2. Final exams force students to learn a lot of material in a short period of time. Education is as much a process as it is a product, and assimilating a large amount of data under a deadline is a great skill to have. It comes in handy in most professional settings. As most skills require practice for improvement, the annual (or semi-annual) routine of finals helps a student develop this ability.

    In an ideal setting, students would learn and grow without assigning a grade. However, the average student requires such an encouragement. And even some good students perform a little better (1) under a deadline and (2) with a grade incentive. Or at least with the incentive of what comes with a good grade…

    For students that respond poorly and crumble to stress or just have a bad day on test day, one would hope a university or school system would give a teacher or professor enough freedom to make value judgements on those students’ behalf.

  7. #7 Kevin W. Parker
    June 14, 2007

    My highs school handled final exams as described in the quote: if you had at least a B average at the end of the semester, you didn’t have to take the final. If nothing else, it was major motivation (for me, at least) to maintain that B average!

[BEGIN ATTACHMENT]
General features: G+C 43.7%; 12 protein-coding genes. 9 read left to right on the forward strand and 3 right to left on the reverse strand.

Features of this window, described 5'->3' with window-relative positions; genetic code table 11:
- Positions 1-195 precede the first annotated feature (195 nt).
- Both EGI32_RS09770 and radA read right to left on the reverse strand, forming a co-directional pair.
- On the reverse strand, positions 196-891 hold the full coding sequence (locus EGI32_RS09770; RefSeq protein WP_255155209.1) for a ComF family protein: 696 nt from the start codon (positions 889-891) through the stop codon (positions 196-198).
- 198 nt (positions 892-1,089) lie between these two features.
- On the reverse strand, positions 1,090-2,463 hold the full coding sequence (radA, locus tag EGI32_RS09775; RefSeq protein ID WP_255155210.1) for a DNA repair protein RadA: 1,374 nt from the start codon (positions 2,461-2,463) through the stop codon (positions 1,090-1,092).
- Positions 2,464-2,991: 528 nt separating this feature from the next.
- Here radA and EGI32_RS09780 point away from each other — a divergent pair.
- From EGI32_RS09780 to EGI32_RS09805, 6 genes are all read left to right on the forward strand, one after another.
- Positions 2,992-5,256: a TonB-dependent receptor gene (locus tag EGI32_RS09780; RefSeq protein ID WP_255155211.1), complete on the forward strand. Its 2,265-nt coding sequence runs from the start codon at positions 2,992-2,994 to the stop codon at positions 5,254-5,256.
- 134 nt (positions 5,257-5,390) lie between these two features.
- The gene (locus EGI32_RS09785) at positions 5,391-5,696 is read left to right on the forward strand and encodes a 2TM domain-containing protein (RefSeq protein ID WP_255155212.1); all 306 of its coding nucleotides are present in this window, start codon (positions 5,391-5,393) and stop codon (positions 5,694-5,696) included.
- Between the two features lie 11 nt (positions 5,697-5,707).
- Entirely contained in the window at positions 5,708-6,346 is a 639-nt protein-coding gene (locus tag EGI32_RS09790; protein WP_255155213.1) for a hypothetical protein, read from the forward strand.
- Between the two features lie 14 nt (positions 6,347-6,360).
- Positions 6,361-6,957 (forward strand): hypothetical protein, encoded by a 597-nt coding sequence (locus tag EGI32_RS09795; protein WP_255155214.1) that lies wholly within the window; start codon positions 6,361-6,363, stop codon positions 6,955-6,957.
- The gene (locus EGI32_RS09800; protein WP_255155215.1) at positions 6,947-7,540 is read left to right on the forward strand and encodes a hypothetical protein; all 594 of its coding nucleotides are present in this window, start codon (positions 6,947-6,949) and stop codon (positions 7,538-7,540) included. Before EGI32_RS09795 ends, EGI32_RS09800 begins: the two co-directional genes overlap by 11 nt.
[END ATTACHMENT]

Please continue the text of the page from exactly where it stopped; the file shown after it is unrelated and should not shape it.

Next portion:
8. #8 Kimmitt
    June 14, 2007

    I love the idea of a “B” as a grade indicating full mastery.

  9. #9 Anne-Marie
    June 14, 2007

    I always feel like I have mastered the material much better after studying for finals than I would have if I were just allowed to take the tests and then “not worry about” the information anymore. Even in classes where I am extremely interested in the material and really want to know it, studying for just one test on it doesn’t ingrain it nearly as well as tying everything together as a big picture at the end of the semester. One thing professors can do to make this easier is to make all the unit tests cumulative. This does increase stress on each unit test, but makes studying for finals so much easier and also makes it much easier to see how all the material is connected as you go along.

    Question: What is your (or any other commentors’) opinion on using old exams as study tools? I have many professors that give us old exams, and knowing the format and angle of questions is a huge help that relieves a lot of anxiety going in.

    *edited comment from original, mistyped my e-mail and URL at first, sorry*

  10. #10 Tanya
    June 15, 2007